I won’t lie, my first thought when this mission objective showed up was 'oh no, not again'. I’d literally just criticised Mirage for including dated tailing missions in my review, and here I was about to do another one in VR.

The thing is, it only took a few seconds of tailing this guy through the streets of Venice for the cynicism to drain away. There’s something completely exhilarating about stalking someone from the first-person perspective, especially when you’re surrounded by a surprisingly accurate recreation of 15th-century Venice.

The physicality of VR means you can properly use the environment to stealth your way around, physically crouching behind crates, or peeping through small holes in the woodwork of a market stall. Even blending with other NPCs feels more natural than it does in the flatscreen games - oh yeah, social blending is back again.

While I can’t speak completely on how action-oriented the rest of Nexus is (I spent so long mucking about with parkour that I ran out of time to complete the mission I was tasked with, oops), the stealth elements in Nexus VR are arguably some of the best we’ve seen in recent Assassin’s Creed games. Ezio can bring his hands to his mouth to whistle, or throw plenty of items like bottles strewn around the world to distract guards. Since your limbs and hands are entirely independent of your body, you can distract with one hand and reach out to steal a key from a guard’s belt at the same time. 

And I haven’t even mentioned the concerning amount of satisfaction that comes with pulling the trigger and flicking out your wrist to engage both hidden blades. Plunging these into an enemy's neck brought more joy than I’d care to admit, fully cementing the fantasy that you’re living out as a Master Assassin.

Everything is permitted

Crossbow in AC Nexus
Click to enlarge

As you can probably imagine, free-running over rooftops at great heights in VR is enough to churn even the most seasoned stomachs, never mind leaping off them into precarious hay bales. Thankfully, Ubisoft has implemented an impressive array of accessibility features to ensure the game can be enjoyed by most people.

Standard in most 3D VR games, there are your usual alternative methods of movement. By default, the left stick moves your character around like it would in a normal game, which can feel a little strange when you’re standing still IRL. Teleporting controls are here in full, letting you jump between static locations through the levels should you prefer. There’s also an option to enable a set of cube grid lines to help with scaling the tall building heights, which are practically essential when it comes to convincing your brain to perform a leap of faith for the first time.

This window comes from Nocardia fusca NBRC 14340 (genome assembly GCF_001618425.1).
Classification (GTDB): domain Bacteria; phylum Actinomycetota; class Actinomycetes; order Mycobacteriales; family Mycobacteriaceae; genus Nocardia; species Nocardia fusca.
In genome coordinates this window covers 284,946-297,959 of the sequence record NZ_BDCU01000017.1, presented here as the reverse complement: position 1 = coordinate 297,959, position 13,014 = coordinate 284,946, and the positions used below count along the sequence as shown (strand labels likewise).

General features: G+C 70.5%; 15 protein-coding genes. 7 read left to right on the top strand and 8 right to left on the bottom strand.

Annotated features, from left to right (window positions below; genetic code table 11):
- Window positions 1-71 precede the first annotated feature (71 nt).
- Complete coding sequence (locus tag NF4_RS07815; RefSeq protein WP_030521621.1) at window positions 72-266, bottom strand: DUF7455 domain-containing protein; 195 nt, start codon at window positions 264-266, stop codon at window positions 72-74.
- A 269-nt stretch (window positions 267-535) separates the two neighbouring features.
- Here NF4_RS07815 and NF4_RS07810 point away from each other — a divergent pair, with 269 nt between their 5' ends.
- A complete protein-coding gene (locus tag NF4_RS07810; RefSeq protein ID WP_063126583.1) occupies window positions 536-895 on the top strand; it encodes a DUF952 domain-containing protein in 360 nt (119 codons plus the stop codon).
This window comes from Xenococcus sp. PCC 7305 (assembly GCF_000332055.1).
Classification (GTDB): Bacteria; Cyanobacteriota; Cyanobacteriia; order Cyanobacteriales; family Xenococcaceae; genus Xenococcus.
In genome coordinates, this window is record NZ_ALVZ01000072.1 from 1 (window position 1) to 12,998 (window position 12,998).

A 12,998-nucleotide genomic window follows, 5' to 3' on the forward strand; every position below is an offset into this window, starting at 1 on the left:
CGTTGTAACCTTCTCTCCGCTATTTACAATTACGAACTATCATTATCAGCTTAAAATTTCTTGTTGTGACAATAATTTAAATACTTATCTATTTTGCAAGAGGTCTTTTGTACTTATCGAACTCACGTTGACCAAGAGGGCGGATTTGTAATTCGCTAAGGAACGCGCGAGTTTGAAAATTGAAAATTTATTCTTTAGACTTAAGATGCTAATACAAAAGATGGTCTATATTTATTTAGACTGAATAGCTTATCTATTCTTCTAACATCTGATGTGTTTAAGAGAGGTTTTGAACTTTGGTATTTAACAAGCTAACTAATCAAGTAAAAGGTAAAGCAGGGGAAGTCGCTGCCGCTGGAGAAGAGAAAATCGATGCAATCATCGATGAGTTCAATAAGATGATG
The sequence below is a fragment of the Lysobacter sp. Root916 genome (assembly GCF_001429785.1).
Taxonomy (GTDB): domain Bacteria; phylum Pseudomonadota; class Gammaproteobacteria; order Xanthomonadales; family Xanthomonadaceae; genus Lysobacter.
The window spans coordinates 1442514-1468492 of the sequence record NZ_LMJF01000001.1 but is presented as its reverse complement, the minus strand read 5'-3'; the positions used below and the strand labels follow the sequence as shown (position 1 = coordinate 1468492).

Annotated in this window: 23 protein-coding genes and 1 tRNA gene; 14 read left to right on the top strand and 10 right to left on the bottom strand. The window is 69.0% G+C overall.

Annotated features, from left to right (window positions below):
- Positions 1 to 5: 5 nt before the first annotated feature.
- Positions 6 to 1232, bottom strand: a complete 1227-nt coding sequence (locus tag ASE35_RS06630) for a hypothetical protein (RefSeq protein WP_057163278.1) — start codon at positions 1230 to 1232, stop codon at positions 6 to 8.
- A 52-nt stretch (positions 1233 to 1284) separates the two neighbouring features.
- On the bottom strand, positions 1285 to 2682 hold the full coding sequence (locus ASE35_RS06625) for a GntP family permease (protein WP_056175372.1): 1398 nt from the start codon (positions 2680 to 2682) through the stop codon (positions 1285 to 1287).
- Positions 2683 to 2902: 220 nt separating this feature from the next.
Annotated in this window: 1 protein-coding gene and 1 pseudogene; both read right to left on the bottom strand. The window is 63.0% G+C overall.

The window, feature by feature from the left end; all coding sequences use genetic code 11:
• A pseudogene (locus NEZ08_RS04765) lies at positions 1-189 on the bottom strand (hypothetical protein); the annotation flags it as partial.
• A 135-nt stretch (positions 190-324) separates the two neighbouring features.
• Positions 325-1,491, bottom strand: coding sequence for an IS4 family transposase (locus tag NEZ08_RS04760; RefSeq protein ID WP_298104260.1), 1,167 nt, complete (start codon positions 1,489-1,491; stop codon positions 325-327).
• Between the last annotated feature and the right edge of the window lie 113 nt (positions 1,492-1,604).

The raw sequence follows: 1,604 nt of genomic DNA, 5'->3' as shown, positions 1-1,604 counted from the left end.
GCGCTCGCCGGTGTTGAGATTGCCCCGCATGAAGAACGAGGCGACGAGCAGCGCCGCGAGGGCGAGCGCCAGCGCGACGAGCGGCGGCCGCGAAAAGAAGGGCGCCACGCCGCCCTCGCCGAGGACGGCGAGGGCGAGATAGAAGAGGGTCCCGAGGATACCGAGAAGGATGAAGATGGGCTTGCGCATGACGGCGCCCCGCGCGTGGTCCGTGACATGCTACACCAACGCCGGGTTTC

Outside of pure comfort options, there’s another set of quality-of-life features that can make the experience more enjoyable for some. If you’d rather not spend your time reaching up and down to scale walls, there’s an option to automatically run up them. In addition, if you’d rather not reach all over your body to grab specific gear items, there’s an option to select a radial menu and grab them from there.

Ubisoft is completely aware that VR players like to enjoy their games in all manner of different ways, and has gone over the top to ensure that Nexus VR is accessible to the vast majority of players. I played my entire one-hour demo without any assists at all, but I’d be remiss to say that I could have done with a few enabling towards the end of my session.

Worth a stab?

Stabbing someone with the hidden blade in AC Nexus
Click to enlarge

We’ve only played an hour and a bit of Assassin’s Creed Nexus, but we already can’t wait to play more. As someone who previously owned a HTC Vive but sold it due to the large space needed and the cumbersome lighthouse tracking system, I’m half-inclined to shell out for a MetaQuest 3, which totally elevated the experience.

Ubisoft seems to have completely understood the assignment when it comes to adapting a well-known franchise for the two, magnified screens. Not only does it deliver the ultimate fan service by letting players fully embody their favourite characters, but it elevates the concepts of Assassin’s Creed in a way that only VR can do.

Joshua is the Guides Editor at GGRecon. After graduating with a BA (Hons) degree in Broadcast Journalism, he previously wrote for publications such as FragHero and GameByte. You can often find him diving deep into fantasy RPGs such as Skyrim and The Witcher, or tearing it up in Call of Duty and Battlefield. He's also often spotted hiking in the wilderness, usually blasting Arctic Monkeys.

You Should Play Assassin's Creed II Again
The 10 best weapons in gaming history
Assassin's Creed Valhalla: Dawn of Ragnarök Is A Fantastical Yet Comfortable Advancement